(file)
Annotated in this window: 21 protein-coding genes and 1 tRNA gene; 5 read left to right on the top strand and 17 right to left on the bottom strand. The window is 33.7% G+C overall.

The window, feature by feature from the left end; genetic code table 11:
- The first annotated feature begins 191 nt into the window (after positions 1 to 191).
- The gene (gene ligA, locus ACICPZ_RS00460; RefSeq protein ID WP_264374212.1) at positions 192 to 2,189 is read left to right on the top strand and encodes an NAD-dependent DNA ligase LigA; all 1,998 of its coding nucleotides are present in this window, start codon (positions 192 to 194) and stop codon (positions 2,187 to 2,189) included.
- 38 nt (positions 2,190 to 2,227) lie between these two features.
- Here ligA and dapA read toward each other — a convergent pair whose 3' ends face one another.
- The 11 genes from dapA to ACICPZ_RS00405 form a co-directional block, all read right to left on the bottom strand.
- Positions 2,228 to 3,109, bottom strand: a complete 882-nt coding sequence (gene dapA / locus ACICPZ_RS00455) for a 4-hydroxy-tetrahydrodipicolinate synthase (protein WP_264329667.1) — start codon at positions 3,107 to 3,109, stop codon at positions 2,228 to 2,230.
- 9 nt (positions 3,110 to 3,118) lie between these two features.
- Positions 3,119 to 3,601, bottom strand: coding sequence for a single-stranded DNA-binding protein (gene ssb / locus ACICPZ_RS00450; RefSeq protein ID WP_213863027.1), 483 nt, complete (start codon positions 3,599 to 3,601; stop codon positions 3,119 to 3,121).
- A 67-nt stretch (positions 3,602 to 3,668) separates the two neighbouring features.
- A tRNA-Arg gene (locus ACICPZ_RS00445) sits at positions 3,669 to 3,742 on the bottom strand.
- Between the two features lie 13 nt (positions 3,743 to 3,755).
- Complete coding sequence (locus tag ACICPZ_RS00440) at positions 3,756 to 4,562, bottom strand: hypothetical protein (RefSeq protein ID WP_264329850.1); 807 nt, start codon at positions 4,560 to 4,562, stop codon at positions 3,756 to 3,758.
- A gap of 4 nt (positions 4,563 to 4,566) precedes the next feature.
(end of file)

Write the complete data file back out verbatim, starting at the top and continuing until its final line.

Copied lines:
Annotated in this window: 21 protein-coding genes and 1 tRNA gene; 5 read left to right on the top strand and 17 right to left on the bottom strand. The window is 33.7% G+C overall.

The window, feature by feature from the left end; genetic code table 11:
- The first annotated feature begins 191 nt into the window (after positions 1 to 191).
- The gene (gene ligA, locus ACICPZ_RS00460; RefSeq protein ID WP_264374212.1) at positions 192 to 2,189 is read left to right on the top strand and encodes an NAD-dependent DNA ligase LigA; all 1,998 of its coding nucleotides are present in this window, start codon (positions 192 to 194) and stop codon (positions 2,187 to 2,189) included.
- 38 nt (positions 2,190 to 2,227) lie between these two features.
- Here ligA and dapA read toward each other — a convergent pair whose 3' ends face one another.
- The 11 genes from dapA to ACICPZ_RS00405 form a co-directional block, all read right to left on the bottom strand.
- Positions 2,228 to 3,109, bottom strand: a complete 882-nt coding sequence (gene dapA / locus ACICPZ_RS00455) for a 4-hydroxy-tetrahydrodipicolinate synthase (protein WP_264329667.1) — start codon at positions 3,107 to 3,109, stop codon at positions 2,228 to 2,230.
- 9 nt (positions 3,110 to 3,118) lie between these two features.
- Positions 3,119 to 3,601, bottom strand: coding sequence for a single-stranded DNA-binding protein (gene ssb / locus ACICPZ_RS00450; RefSeq protein ID WP_213863027.1), 483 nt, complete (start codon positions 3,599 to 3,601; stop codon positions 3,119 to 3,121).
- A 67-nt stretch (positions 3,602 to 3,668) separates the two neighbouring features.
- A tRNA-Arg gene (locus ACICPZ_RS00445) sits at positions 3,669 to 3,742 on the bottom strand.
- Between the two features lie 13 nt (positions 3,743 to 3,755).
- Complete coding sequence (locus tag ACICPZ_RS00440) at positions 3,756 to 4,562, bottom strand: hypothetical protein (RefSeq protein ID WP_264329850.1); 807 nt, start codon at positions 4,560 to 4,562, stop codon at positions 3,756 to 3,758.
- A gap of 4 nt (positions 4,563 to 4,566) precedes the next feature.